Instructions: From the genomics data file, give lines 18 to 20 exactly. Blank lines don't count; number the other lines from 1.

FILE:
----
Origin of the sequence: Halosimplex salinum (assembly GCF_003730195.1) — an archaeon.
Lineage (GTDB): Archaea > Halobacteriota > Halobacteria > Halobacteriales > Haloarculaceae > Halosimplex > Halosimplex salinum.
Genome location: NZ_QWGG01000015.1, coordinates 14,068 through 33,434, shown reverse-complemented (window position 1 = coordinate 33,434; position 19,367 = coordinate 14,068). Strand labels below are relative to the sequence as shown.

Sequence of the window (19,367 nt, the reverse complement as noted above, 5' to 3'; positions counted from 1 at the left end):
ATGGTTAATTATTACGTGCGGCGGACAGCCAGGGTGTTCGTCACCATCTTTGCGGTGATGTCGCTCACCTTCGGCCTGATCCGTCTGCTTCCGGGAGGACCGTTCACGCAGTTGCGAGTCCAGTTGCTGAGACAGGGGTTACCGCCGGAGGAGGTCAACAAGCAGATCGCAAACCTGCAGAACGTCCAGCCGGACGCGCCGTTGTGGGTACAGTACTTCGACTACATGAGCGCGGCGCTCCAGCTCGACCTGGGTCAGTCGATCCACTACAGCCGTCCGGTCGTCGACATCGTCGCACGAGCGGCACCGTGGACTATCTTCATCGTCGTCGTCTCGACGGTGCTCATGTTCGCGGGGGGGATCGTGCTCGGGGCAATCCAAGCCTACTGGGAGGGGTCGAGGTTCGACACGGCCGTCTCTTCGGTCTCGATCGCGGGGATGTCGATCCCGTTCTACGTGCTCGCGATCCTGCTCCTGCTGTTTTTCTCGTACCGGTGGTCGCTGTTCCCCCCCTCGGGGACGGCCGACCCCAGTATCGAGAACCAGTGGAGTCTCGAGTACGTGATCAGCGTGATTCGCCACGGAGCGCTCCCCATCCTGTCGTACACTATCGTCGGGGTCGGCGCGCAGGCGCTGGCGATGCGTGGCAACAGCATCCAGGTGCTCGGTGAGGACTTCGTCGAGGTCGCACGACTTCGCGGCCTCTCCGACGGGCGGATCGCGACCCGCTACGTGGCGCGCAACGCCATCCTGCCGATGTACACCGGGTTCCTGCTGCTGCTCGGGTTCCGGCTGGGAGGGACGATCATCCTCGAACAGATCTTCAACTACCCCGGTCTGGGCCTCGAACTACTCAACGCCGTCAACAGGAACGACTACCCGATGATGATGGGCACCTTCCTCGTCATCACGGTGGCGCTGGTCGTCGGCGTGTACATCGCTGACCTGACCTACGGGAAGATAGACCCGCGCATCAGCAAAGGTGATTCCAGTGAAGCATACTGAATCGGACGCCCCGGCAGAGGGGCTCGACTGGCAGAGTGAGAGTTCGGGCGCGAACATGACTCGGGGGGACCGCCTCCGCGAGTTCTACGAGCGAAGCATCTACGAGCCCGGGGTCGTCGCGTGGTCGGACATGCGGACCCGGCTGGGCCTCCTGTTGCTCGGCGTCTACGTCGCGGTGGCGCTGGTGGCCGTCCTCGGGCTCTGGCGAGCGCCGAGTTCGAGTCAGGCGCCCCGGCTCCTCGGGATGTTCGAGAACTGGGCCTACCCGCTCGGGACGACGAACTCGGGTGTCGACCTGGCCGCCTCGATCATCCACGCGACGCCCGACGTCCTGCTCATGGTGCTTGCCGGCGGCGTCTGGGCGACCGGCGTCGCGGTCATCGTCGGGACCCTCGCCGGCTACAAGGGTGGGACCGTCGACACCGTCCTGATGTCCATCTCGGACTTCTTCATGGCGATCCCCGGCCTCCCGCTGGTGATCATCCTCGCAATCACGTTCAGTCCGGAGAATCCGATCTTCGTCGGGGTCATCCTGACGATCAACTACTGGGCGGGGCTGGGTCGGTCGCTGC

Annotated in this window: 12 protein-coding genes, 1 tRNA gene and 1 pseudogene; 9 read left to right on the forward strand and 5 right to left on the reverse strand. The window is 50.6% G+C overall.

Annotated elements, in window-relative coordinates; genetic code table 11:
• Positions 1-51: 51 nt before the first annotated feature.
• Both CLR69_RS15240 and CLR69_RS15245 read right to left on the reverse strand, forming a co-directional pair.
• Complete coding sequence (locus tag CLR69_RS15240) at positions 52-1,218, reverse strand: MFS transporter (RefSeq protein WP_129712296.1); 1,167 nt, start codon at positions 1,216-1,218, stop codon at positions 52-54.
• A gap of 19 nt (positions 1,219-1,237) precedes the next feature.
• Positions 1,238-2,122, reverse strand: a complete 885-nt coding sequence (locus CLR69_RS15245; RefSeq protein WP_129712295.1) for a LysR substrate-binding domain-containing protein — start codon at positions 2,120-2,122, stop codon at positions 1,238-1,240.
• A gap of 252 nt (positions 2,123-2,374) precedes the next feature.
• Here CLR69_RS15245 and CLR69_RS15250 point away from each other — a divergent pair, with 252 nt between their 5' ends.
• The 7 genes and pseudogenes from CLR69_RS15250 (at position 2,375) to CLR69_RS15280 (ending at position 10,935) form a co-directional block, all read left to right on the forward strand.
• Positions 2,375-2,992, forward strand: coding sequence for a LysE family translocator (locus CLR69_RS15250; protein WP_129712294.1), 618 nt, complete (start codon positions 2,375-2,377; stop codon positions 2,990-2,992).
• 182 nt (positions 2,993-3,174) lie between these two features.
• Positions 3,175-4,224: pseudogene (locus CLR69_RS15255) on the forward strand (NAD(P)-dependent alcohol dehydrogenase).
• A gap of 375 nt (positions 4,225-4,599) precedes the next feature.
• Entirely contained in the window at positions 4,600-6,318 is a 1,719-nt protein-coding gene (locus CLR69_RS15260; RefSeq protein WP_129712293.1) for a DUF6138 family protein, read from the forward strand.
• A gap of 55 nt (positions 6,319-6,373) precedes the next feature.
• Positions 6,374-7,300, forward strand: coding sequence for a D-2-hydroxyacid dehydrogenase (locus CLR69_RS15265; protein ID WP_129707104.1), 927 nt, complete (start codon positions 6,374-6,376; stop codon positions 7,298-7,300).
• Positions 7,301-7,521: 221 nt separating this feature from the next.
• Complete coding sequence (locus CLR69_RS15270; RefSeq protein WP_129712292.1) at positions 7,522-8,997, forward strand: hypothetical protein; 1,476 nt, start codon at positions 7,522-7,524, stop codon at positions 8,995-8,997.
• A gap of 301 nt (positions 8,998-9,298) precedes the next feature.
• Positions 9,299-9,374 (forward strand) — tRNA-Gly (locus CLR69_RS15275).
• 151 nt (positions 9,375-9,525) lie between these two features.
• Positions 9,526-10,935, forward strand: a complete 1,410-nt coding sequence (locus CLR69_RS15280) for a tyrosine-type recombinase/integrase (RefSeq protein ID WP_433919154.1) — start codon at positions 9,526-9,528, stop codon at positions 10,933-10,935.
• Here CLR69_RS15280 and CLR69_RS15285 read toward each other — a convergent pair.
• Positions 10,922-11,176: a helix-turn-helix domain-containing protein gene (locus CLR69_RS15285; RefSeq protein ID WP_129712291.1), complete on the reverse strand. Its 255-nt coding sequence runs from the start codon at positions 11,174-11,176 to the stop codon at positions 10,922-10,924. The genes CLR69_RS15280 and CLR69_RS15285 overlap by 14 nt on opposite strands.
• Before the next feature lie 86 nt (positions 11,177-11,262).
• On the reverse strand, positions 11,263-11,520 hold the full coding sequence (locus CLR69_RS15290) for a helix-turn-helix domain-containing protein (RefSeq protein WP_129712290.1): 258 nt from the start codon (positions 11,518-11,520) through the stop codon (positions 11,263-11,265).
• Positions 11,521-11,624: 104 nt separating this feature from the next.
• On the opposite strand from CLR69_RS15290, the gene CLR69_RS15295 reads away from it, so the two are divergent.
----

• Positions 3,175-4,224: pseudogene (locus CLR69_RS15255) on the forward strand (NAD(P)-dependent alcohol dehydrogenase).
• A gap of 375 nt (positions 4,225-4,599) precedes the next feature.
• Entirely contained in the window at positions 4,600-6,318 is a 1,719-nt protein-coding gene (locus CLR69_RS15260; RefSeq protein WP_129712293.1) for a DUF6138 family protein, read from the forward strand.